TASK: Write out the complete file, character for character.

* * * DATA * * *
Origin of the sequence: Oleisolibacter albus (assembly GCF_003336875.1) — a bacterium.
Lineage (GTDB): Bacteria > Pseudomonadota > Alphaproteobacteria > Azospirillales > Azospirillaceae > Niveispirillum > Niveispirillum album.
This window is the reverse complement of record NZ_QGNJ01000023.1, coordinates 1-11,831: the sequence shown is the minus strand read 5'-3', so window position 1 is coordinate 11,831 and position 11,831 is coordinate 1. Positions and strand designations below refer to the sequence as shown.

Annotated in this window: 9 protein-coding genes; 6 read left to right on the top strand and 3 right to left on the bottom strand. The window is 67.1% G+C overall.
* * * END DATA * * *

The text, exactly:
Origin of the sequence: Oleisolibacter albus (assembly GCF_003336875.1) — a bacterium.
Lineage (GTDB): Bacteria > Pseudomonadota > Alphaproteobacteria > Azospirillales > Azospirillaceae > Niveispirillum > Niveispirillum album.
This window is the reverse complement of record NZ_QGNJ01000023.1, coordinates 1-11,831: the sequence shown is the minus strand read 5'-3', so window position 1 is coordinate 11,831 and position 11,831 is coordinate 1. Positions and strand designations below refer to the sequence as shown.

Annotated in this window: 9 protein-coding genes; 6 read left to right on the top strand and 3 right to left on the bottom strand. The window is 67.1% G+C overall.